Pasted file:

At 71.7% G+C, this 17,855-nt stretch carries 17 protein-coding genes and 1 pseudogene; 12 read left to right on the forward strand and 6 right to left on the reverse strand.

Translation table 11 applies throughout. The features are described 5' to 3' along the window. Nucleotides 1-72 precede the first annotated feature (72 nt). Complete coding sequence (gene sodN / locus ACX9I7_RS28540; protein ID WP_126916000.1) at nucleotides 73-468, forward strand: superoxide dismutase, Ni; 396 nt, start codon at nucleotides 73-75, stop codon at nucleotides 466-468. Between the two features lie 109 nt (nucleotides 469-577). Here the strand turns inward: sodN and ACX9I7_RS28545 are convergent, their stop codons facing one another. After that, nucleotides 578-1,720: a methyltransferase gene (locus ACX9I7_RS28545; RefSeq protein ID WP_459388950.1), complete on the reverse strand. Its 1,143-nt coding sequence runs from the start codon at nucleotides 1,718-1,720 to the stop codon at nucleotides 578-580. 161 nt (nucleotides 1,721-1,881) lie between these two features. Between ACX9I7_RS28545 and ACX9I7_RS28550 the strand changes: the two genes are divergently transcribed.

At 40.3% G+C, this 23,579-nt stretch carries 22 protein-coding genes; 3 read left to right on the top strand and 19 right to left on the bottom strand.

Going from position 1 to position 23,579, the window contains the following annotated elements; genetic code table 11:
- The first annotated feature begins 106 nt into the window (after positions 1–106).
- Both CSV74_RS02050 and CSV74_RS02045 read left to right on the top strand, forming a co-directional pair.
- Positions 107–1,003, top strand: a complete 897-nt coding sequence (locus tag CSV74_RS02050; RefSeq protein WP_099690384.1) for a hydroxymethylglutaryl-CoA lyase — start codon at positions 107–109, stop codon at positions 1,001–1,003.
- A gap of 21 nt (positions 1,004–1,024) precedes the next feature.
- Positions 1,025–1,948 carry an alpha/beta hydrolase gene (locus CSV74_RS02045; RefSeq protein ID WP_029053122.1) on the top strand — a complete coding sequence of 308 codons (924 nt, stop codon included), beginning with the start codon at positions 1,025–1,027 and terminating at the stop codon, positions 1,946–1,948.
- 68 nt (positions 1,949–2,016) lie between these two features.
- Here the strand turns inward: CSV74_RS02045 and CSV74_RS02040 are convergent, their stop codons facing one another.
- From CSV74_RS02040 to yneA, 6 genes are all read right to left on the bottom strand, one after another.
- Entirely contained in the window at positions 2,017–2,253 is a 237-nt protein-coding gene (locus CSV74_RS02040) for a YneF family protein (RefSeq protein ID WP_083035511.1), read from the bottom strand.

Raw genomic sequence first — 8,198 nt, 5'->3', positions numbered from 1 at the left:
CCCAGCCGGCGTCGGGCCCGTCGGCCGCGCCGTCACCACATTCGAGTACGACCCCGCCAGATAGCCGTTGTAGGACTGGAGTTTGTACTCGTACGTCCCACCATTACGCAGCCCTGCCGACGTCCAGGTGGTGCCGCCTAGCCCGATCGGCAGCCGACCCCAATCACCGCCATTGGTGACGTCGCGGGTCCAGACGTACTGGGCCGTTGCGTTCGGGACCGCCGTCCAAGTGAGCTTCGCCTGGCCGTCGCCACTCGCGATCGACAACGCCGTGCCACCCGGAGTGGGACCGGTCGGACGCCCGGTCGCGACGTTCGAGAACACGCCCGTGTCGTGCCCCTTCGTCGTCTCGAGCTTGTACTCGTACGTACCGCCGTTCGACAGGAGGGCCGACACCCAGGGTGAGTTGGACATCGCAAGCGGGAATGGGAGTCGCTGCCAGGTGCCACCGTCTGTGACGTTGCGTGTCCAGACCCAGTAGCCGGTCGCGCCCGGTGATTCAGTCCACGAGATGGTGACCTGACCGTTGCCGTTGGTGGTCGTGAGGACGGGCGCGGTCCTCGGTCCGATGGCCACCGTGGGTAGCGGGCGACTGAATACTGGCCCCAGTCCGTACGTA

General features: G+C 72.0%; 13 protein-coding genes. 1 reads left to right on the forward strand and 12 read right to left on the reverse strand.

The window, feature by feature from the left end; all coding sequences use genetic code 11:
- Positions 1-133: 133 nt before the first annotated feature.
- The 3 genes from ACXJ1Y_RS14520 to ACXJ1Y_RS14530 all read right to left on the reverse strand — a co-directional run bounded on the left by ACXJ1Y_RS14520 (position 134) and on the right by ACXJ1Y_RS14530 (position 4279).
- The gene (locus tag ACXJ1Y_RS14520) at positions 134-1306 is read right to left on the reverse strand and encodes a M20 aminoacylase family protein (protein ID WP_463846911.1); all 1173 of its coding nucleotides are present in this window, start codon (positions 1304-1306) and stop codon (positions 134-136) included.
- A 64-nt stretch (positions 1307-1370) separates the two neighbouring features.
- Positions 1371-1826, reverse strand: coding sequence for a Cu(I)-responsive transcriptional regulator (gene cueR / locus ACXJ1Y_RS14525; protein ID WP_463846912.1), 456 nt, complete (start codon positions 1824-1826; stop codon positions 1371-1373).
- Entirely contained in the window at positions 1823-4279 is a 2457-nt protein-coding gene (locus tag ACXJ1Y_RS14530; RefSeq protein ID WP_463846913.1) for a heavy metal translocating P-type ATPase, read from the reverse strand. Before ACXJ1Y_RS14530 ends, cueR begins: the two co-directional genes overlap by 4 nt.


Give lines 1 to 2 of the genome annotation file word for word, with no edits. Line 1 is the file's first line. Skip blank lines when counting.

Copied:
At 71.7% G+C, this 17,855-nt stretch carries 17 protein-coding genes and 1 pseudogene; 12 read left to right on the forward strand and 6 right to left on the reverse strand.

Translation table 11 applies throughout. The features are described 5' to 3' along the window. Nucleotides 1-72 precede the first annotated feature (72 nt). Complete coding sequence (gene sodN / locus ACX9I7_RS28540; protein ID WP_126916000.1) at nucleotides 73-468, forward strand: superoxide dismutase, Ni; 396 nt, start codon at nucleotides 73-75, stop codon at nucleotides 466-468. Between the two features lie 109 nt (nucleotides 469-577). Here the strand turns inward: sodN and ACX9I7_RS28545 are convergent, their stop codons facing one another. After that, nucleotides 578-1,720: a methyltransferase gene (locus ACX9I7_RS28545; RefSeq protein ID WP_459388950.1), complete on the reverse strand. Its 1,143-nt coding sequence runs from the start codon at nucleotides 1,718-1,720 to the stop codon at nucleotides 578-580. 161 nt (nucleotides 1,721-1,881) lie between these two features. Between ACX9I7_RS28545 and ACX9I7_RS28550 the strand changes: the two genes are divergently transcribed.